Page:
And even if widely published before, I believe a poet should never stop improving, learning and sharing to develop themselves, their work and fellow poets. Thus I’m in brilliant company, joined by the likes of Sharon Black and Valerie Morton, two poets with excellent track records, as well as solo collections.

So with that in mind I best get back to it. Stop blogging, making cups of tea, thinking about lunch…

So I finally got round to reading a couple of the writing magazines I subscribe to and reaching p.52 of Writers’ Forum, nearly choked on the tipple I was drinking! (a glass of chilled Nepenthe, very nice).

Writers' Forum poem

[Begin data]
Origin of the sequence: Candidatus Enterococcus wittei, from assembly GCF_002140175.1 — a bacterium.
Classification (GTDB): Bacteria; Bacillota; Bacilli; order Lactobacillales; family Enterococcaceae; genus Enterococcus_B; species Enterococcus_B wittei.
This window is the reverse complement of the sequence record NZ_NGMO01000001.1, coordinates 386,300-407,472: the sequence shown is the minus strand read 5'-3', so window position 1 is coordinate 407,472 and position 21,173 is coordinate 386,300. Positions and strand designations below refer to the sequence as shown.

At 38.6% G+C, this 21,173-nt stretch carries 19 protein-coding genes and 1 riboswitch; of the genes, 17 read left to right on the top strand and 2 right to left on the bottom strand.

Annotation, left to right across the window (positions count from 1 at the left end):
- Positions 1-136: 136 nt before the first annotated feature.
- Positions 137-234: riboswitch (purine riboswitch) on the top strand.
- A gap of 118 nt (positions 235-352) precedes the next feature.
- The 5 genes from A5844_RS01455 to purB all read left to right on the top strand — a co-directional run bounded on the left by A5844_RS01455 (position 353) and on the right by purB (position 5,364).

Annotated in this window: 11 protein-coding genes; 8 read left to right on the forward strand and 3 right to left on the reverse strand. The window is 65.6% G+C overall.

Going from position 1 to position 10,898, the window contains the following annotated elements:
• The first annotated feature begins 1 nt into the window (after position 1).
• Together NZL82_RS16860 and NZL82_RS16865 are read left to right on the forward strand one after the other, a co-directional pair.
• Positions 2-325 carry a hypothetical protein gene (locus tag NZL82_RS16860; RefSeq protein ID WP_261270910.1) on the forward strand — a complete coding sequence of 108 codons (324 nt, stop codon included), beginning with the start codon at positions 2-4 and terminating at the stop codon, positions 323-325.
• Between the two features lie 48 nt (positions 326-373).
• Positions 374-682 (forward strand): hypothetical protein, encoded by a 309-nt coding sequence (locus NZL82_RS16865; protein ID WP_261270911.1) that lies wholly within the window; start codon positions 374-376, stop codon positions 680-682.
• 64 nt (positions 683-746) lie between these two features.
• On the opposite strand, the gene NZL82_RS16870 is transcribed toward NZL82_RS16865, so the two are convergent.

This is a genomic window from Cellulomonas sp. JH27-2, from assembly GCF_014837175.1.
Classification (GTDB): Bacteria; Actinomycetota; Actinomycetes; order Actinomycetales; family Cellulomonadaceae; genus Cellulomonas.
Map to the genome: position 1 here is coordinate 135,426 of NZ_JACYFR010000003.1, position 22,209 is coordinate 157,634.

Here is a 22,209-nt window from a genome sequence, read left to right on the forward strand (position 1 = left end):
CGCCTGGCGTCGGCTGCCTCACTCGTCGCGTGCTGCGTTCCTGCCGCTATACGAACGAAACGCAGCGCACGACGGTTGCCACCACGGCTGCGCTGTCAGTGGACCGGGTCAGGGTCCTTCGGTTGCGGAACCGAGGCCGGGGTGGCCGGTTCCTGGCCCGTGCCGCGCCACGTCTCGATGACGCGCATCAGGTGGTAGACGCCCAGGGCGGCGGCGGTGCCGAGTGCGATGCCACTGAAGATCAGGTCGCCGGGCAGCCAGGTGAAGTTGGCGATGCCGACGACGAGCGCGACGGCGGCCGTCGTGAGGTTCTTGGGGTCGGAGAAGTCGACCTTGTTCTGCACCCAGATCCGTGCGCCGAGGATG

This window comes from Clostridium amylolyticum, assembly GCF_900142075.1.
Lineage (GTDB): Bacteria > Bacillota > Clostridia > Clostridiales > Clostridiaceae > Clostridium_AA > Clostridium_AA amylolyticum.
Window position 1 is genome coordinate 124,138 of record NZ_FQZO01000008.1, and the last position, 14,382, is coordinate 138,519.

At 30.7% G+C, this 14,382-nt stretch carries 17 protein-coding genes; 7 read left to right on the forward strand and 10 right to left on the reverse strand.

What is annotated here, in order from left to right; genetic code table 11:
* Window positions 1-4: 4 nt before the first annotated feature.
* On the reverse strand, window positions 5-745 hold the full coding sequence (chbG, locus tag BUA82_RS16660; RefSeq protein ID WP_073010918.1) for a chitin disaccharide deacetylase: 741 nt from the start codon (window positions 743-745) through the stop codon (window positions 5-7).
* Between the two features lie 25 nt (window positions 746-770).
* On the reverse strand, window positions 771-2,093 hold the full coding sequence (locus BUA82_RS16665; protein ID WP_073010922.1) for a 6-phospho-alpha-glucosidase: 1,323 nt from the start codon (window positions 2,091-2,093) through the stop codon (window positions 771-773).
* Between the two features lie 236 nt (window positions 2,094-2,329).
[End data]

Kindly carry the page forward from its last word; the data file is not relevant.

How fab is this, what a wonderful surprise! This is a poem I work-shopped during the Poetry School’s online feedback course I took part in recently hosted by Catherine Smith, which I then submitted to Sue Butler, the poetry editor of the magazine, a few months ago.

Writers’ Forum is an interesting read. Published every month out of Bournemouth in the UK, it’s essentially a toolkit for writers, full of articles, tips and reviews to help you along. The deadline for the poetry competition is the 15th of each month and with no entry fee and prizes to be won, I’m sure Sue gets inundated with submissions. So again a little bit pleased, got my happy dance perfected!

This was the title of an article by Pascale Petit in the current edition of Mslexia, and it was an interesting read.

Mslexia